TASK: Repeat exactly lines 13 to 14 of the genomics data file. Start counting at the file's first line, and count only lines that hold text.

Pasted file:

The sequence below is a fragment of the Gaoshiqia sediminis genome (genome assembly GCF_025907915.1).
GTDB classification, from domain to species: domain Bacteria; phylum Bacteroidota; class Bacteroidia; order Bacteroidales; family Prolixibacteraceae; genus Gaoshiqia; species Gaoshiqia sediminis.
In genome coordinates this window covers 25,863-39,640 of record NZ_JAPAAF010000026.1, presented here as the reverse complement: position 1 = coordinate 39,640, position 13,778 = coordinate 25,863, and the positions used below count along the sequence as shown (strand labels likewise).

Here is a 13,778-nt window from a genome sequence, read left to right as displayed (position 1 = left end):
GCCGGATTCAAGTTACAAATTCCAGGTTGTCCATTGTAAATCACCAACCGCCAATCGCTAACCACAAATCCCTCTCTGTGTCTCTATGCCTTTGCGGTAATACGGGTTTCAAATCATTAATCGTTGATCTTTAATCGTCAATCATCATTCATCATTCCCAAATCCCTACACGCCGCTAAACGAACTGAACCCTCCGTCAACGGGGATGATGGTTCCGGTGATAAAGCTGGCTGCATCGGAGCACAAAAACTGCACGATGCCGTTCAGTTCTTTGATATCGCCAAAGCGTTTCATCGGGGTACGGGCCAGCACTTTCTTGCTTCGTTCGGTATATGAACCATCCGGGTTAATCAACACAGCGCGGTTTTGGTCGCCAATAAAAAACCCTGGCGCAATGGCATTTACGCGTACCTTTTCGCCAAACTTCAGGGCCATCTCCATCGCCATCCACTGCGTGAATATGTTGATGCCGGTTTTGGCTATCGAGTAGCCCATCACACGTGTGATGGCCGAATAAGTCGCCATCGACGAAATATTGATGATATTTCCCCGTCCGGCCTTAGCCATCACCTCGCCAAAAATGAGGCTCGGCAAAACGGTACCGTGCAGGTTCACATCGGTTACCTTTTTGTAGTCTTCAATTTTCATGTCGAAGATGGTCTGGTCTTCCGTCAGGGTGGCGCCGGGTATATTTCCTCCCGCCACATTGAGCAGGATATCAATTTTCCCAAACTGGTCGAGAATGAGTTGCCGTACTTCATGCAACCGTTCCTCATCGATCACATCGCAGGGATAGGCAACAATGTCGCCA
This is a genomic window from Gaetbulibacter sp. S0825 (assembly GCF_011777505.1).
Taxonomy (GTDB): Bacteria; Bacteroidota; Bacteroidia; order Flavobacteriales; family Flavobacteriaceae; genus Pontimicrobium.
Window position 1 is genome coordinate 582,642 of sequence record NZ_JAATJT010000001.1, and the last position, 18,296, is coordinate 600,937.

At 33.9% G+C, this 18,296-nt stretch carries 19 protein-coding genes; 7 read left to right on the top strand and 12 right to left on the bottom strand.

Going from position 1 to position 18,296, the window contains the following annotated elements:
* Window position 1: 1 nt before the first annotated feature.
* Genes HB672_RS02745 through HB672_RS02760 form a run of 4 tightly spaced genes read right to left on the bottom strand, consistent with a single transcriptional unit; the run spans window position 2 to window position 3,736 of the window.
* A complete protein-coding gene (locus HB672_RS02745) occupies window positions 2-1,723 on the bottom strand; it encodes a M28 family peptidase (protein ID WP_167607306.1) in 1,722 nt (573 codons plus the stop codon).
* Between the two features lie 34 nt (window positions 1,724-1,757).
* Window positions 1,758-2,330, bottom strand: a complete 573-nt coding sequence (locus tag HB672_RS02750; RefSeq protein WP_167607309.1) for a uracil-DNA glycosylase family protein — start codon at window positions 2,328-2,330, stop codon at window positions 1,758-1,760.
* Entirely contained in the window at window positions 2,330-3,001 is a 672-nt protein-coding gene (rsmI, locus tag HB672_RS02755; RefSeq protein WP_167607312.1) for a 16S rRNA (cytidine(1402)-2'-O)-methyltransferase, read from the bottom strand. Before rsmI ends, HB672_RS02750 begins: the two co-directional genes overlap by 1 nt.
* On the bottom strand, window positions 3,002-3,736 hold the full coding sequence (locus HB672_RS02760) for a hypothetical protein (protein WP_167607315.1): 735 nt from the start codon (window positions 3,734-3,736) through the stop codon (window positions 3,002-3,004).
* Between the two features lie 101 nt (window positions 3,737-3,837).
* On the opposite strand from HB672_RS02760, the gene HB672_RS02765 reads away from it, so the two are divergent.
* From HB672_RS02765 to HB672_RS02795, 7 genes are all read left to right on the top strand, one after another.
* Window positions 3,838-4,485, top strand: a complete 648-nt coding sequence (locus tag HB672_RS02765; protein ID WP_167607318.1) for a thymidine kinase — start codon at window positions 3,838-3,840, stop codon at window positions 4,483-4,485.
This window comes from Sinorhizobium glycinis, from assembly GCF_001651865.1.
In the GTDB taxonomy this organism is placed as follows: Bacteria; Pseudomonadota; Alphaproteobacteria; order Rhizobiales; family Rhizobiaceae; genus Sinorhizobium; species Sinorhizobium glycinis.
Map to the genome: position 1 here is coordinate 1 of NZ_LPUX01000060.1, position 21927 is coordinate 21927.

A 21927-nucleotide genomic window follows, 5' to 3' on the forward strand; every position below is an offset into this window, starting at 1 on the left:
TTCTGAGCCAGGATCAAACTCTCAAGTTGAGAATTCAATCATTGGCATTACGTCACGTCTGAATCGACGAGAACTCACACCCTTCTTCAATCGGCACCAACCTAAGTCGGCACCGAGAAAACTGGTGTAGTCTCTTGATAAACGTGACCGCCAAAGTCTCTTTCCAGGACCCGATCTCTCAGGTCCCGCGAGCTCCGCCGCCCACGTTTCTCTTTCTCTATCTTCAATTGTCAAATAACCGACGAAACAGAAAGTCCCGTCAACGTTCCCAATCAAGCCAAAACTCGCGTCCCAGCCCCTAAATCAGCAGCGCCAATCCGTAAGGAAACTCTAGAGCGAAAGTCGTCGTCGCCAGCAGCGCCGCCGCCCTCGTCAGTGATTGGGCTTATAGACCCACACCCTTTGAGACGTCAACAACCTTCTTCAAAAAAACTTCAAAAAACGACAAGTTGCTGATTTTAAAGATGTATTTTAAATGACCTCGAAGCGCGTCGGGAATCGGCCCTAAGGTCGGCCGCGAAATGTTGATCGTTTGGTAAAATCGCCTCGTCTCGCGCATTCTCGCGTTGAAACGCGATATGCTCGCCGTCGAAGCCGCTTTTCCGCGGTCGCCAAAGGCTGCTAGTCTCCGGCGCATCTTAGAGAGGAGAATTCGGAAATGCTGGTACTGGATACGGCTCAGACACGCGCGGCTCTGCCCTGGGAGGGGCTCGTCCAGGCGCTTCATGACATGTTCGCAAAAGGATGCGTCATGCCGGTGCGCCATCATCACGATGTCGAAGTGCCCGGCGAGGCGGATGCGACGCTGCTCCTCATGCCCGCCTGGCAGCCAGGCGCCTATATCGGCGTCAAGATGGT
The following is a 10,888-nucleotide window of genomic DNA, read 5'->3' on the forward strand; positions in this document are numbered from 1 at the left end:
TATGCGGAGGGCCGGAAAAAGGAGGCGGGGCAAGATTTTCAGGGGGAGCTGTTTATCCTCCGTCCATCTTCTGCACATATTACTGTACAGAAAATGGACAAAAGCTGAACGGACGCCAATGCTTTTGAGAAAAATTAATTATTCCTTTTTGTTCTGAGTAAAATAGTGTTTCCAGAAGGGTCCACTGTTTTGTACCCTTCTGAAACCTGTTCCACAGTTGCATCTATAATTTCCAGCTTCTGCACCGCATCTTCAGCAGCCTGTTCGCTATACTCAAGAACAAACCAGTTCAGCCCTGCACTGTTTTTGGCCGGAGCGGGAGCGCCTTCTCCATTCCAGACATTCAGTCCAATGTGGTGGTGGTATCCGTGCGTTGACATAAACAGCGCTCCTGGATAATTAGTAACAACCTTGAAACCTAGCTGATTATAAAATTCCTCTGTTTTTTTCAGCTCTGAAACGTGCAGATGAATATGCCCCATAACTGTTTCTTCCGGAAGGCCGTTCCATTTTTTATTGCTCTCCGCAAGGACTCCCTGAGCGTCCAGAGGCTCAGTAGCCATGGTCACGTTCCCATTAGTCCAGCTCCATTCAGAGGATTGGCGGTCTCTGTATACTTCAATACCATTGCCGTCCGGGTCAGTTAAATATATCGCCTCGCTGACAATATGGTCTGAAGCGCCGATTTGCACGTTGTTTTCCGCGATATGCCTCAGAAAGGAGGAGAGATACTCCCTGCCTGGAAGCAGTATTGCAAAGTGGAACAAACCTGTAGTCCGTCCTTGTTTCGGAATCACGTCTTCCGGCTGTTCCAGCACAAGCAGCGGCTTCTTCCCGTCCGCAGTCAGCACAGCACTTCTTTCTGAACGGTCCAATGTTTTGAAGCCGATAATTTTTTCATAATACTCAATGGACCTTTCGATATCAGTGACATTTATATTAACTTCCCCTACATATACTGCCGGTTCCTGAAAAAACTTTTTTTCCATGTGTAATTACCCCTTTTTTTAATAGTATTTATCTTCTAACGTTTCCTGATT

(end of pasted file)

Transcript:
* A complete protein-coding gene (locus HB672_RS02745) occupies window positions 2-1,723 on the bottom strand; it encodes a M28 family peptidase (protein ID WP_167607306.1) in 1,722 nt (573 codons plus the stop codon).
* Between the two features lie 34 nt (window positions 1,724-1,757).